Where did our food and agri officials go wrong? What can be done about it?
Photo: left DA Sec Manny Pinol, Right: NFA Admin Jason Aquino

As the 6.4% inflation rate has beaten expectations and forecasts, what is clear is that it is food and fuel prices have caused the inflation to rise.

Contrary to propaganda peddled by some people, we can no longer blame TRAIN or patricular government policies for inflation.

We already knew that fuel prices had been rising since June 2017, long before tax reforms came into effect. the 15 peso surge in fuel prices push food production and distribution costs up.

We also knew that our economy would continue to grow, and that unemployment would go down by the first quarter of 2018. The equation is simple enough: more jobs for more people= more money in pockets to buy more food=faster depletion of our food stocks= food prices rise.

Were our current food and agriculture officials now in the hot seat (picture above), caught unprepared by these two things that would cause food prices to soar? Despite the reported increase in palay production by 4.6% by about 200,000 metric tonnes early this year, spikes in prices happened in several areas like Zamboanga.

Instead of immediately filling these gaps, did they opt to do things the old way? Our country`s drive for rice self sufficiency is not a really bad thing in itsel. But is restricting the entry of cheaper imported rice a good thing for us?

We have known since 1995 is that our production cost for rice is two times more expensive than Vietnam`s. Yet since then, we stubbornly insisted on restricting imports by maintaining the National Food Authority (NFA) monopoly on it.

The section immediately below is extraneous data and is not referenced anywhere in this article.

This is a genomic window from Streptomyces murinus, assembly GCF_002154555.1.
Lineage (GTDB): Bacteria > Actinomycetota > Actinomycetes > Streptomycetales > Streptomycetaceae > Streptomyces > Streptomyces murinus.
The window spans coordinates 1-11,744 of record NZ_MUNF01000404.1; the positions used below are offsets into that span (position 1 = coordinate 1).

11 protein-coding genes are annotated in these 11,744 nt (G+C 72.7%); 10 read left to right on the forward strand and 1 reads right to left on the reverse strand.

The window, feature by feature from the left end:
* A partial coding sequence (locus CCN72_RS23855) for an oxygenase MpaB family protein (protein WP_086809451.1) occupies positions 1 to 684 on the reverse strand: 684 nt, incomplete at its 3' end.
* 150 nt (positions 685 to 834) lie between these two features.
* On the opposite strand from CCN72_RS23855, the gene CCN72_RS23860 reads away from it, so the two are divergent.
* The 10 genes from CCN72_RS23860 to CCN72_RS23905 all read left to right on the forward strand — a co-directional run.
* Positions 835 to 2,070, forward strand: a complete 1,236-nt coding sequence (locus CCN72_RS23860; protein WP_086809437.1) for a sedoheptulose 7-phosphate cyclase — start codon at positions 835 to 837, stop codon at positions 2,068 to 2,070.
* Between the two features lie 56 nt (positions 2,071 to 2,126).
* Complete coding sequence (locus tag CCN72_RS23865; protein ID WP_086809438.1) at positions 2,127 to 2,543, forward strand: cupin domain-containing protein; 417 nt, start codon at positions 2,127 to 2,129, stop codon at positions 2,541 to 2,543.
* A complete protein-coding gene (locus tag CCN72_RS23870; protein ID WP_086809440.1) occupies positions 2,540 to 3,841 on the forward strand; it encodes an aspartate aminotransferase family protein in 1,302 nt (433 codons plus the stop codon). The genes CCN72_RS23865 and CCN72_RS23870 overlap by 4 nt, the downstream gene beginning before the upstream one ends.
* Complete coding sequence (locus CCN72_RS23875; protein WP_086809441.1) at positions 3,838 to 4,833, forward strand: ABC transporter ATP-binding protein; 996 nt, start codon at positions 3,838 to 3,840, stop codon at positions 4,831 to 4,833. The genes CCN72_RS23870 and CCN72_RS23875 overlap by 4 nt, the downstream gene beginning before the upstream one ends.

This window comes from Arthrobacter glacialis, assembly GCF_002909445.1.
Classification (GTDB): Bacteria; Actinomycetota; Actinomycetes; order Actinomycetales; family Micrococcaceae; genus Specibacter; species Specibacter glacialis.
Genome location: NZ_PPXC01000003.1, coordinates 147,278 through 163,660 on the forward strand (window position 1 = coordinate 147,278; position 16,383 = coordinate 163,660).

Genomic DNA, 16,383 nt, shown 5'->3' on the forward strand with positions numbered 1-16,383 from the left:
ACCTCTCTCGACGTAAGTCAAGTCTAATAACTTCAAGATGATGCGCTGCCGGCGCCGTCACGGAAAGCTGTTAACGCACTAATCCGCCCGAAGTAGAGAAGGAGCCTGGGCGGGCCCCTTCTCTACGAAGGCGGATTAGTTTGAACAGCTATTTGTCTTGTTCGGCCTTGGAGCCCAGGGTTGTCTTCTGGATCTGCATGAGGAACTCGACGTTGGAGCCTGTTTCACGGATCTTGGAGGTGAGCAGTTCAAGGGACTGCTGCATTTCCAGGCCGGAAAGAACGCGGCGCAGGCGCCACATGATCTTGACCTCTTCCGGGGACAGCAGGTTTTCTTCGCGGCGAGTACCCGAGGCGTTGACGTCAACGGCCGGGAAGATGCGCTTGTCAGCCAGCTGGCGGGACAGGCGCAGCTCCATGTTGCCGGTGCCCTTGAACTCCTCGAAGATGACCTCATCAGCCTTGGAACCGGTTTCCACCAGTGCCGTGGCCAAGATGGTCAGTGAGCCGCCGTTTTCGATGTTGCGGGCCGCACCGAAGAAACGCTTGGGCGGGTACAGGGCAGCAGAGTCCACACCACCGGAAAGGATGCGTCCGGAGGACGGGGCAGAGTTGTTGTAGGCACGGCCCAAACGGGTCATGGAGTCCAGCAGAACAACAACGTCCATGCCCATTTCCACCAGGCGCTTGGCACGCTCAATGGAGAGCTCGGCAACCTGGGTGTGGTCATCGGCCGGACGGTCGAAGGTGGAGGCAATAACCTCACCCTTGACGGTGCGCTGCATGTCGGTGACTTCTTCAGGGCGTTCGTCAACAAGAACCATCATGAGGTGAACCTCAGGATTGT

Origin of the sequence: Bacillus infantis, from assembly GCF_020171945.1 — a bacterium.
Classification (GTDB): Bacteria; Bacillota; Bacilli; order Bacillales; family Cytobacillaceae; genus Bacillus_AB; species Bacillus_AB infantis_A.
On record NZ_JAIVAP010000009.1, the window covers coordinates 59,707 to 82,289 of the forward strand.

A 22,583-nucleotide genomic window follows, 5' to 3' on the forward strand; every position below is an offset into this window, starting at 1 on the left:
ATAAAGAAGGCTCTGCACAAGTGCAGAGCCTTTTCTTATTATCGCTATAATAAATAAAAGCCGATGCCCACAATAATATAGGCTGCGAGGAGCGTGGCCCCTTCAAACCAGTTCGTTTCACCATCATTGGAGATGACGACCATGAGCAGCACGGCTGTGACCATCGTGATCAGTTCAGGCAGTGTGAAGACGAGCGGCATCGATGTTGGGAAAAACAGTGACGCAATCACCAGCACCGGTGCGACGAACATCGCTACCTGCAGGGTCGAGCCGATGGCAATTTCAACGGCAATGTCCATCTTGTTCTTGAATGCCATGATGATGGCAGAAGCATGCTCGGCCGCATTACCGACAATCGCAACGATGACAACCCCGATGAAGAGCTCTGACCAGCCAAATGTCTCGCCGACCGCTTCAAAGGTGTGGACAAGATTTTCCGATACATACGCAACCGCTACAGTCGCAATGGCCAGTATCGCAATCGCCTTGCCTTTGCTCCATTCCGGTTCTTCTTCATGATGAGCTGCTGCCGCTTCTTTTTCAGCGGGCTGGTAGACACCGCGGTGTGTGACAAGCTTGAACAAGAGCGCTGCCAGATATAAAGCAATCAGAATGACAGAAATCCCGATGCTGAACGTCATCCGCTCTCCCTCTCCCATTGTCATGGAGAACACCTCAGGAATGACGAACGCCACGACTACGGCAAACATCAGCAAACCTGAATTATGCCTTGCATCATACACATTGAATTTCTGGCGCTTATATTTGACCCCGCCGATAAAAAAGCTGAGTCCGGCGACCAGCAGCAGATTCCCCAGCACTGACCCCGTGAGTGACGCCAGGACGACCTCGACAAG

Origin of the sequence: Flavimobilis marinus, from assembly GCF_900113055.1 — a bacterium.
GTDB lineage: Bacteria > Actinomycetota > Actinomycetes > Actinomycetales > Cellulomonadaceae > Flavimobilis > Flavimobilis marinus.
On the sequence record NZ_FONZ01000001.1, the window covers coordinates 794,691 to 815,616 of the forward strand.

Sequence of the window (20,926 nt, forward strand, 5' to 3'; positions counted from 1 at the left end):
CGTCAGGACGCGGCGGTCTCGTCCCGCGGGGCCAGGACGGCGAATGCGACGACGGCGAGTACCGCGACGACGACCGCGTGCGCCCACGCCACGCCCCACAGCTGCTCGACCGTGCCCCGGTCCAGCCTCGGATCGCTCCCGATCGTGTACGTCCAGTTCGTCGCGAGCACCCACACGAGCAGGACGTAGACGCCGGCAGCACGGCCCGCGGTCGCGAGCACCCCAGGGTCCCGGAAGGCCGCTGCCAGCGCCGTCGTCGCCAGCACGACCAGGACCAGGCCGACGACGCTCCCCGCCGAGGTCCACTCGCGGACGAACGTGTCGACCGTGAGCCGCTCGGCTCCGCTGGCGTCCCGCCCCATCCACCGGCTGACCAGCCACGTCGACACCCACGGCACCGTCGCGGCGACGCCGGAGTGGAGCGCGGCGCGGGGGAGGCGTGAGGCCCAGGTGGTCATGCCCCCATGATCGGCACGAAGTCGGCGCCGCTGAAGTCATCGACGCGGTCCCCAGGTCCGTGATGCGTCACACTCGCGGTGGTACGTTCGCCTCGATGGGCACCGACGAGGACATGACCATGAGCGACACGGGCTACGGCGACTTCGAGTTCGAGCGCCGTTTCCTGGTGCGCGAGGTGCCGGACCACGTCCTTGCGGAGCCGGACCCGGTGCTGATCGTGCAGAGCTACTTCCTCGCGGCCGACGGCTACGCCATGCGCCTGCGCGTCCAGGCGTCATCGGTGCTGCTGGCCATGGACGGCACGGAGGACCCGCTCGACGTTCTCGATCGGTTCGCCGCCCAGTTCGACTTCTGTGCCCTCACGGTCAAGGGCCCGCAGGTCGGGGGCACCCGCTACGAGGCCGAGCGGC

Our 2013 policy on Food Staples Sufficiency tried but failed to achieve this truly unachievable goal. Prices of food remained high, so much so that one in four Filipinos failed to eat enough well into the end of the PNOy years. (SWS, 2017).

Despite this, agriculture officials reportedly proposed to extend this right to limit imports until next year. (RMBriones, Galang, and Tolin, PIDS Policy Notes March 2017).

These old policies have kept our rice prices high, even more expensive than our ASEAN neighbors. Even the 2 million rice farmers have difficulty buying the rice they grow.

Policy shifts have however, been strongly proposed, with new and better ideas to replace the old ones we have hung on to. The widely shared statement of our economic managers Sept. 5 (http://www.resurgent.ph/articles.aspx?id=515) point to reforms in the way we plant and get our food. Long proposed measures such as rice tarrification can make our farms competitive while lowering food prices.Its time we take these proposals seriously.

With our demand for food going up, perhaps it is time for a more rational food policy, will enable us to eventually produce sufficient our own food more cheaply, and make our farms competitive while giving us the flexibility to import what we need- all with the goal of lowering food prices for everyone, including our farmers.

Yes, while it may be easier said, it can be done.Its time we started doing it.

Referencs: Briones, et al. (2017)(https://think-asia.org/handle/11540/6849) Social Weather Stations (2017)https://www.sws.org.ph/swsmain/artcldisppage/?artcsyscode=ART-20170124102017